Women's rights: making progress in Afghanistan

  • 07 Mar. 2012 -
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  • Last updated: 09 Mar. 2012 17:12

In the run up to International Women's day, NATO Assistant Secretary General for Public Diplomacy Ambassador Kolinda Grabar held an exchange of views with Afghan women from the National Assembly, the Afghan National Army, and the media.

Speaking via video link on 7 March, the women discussed the important correlation that exists between the consolidation of lasting security in Afghanistan and the promotion of women’s rights. Dr Gulalai Noor Safi, Member of Parliament, Ms Farida Nikzad, Vice President of the South Asia Free Media Association and Brigadier General Khatool joined the discussion from Kabul.

Above all, the discussion provided an opportunity to emphasise the centrality of Afghanistan on the agenda of the NATO Summit in Chicago which will take place on 20 and 21 May 2012. "In Chicago, we will map out the next phase of the transition to full Afghan security responsibility between now and the end of 2014. And we will make clear our enduring commitment to Afghanistan beyond 2014," said Ambassador Grabar.

Dr Safi, Ms Nikzad, and Brigadier General Khatool extended their good wishes for the 8 March celebrations to all women serving in ISAF forces. They also expressed their appreciation for the post-2014 commitment to Afghanistan expected to be reaffirmed in Chicago.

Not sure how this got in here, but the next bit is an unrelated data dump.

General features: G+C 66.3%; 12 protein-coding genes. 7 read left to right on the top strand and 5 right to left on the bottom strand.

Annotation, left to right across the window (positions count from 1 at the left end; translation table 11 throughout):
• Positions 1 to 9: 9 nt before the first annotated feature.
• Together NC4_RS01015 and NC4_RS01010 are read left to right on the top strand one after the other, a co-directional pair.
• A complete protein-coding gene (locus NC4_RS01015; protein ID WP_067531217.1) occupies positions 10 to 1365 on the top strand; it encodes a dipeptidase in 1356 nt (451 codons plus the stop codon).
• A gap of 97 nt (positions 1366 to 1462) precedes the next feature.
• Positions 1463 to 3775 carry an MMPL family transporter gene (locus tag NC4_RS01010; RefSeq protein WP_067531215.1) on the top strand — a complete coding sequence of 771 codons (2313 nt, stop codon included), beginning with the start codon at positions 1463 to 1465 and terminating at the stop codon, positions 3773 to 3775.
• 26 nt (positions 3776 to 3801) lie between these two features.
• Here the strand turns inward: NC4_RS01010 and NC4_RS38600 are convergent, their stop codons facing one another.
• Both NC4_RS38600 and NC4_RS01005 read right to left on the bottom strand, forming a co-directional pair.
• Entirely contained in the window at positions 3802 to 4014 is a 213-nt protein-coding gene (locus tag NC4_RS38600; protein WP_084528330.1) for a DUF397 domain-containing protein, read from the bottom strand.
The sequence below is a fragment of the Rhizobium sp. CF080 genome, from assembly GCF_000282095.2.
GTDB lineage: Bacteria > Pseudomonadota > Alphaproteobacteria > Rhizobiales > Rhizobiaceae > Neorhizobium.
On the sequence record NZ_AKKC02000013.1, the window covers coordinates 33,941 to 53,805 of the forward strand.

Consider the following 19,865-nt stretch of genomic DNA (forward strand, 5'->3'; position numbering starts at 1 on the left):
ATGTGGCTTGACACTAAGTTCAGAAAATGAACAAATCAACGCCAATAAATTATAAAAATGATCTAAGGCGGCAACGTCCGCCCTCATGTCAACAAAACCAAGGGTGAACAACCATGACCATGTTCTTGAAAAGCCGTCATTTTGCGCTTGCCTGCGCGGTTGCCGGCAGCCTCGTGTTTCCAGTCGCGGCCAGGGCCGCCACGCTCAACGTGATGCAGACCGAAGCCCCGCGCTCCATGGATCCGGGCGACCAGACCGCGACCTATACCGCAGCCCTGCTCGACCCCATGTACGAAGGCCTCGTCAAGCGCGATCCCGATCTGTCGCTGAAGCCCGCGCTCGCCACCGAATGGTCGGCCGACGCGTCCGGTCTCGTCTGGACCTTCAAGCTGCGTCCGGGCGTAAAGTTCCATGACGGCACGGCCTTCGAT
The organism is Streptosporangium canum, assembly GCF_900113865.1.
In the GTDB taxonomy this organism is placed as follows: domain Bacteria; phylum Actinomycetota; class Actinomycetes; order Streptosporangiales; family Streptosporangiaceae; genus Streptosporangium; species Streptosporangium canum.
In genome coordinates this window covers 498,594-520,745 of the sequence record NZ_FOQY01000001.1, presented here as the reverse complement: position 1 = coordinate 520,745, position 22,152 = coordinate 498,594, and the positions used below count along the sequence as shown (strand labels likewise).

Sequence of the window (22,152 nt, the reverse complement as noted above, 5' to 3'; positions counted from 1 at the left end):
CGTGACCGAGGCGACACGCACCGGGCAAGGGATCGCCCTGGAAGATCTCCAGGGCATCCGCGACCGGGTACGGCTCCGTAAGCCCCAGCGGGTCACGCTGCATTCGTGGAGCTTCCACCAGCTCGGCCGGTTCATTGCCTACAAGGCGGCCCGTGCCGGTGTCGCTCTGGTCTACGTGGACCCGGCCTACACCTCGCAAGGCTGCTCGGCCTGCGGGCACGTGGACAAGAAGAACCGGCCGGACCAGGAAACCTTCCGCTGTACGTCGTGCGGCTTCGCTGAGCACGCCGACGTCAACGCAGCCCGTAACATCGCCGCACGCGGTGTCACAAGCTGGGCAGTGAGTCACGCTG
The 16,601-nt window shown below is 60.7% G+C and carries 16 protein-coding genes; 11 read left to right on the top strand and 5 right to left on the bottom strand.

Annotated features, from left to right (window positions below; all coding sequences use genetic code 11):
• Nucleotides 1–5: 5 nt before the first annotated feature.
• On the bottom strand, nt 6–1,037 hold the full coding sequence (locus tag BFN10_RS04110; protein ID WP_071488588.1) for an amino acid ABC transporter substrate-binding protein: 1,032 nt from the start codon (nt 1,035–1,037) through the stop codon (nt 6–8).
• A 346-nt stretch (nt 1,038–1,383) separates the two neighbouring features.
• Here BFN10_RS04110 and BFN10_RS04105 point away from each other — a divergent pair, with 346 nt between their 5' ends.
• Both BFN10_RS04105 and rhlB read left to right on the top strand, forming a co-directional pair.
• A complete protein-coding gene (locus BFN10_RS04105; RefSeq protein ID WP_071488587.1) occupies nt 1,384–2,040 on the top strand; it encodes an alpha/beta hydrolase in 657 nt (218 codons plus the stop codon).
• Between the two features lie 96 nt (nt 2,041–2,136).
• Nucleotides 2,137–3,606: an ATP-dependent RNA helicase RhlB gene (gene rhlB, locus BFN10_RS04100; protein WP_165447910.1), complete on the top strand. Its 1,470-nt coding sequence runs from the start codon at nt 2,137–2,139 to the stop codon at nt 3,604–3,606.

The three Afghan women highlighted the significant progress made in the domain of women’s rights in Afghanistan over recent years. "With international support, including from NATO, women in Afghanistan have been given a new hope for their future," remarked Ms. Farida. "As a female journalist, I now see what enjoying women’s rights means in practice," she added. Brigadier General Khatool referred to the significant developments in the domain of women’s rights within the framework of the Afghan National Security Forces. "Women have now access to different ranks in the Afghan Army. And there is a plan to establish a Gender Integration office within the Afghan Army," she said.

These remarks reflected the overall situation, including examples of progress such as:

  • in the Upper and Lower Houses of the Afghan Parliament, there are 21 and 69 Afghan women respectively;
  • 3 Afghan ministers are women; gender directorates are now functioning in 27 out of the existing 31 ministries;
  • out of 1472 judges, 142 are women, including one Provincial Governor;
  • there are now more than 1,500 in the Afghan National Security Forces; and
  • the number of girls enrolled in primary and secondary schools has gone from 50 000 in 2001 to 3 230 000 in 2011, while the number of girls enrolled in higher education has gone from zero to more than 20 000 in the same period.  

During the talks, the three Afghan women also pointed out that despite the progress made, much work remains to be done for the consolidation of women’s rights. The continued support of the international community to this effect is therefore essential. Many challenges lie ahead, particularly with respect to the reconciliation process in Afghanistan. "We all want peace in Afghanistan. But there cannot be a trade-off between peace and women’s rights," said Ms Nikzad. 

In her concluding remarks, Ambassador Grabar confirmed the 2010 Lisbon Summit statement that NATO’s support for the consolidation of women’s rights - and indeed all human rights - will remain an integral element of the Alliance's long-term commitment to Afghanistan.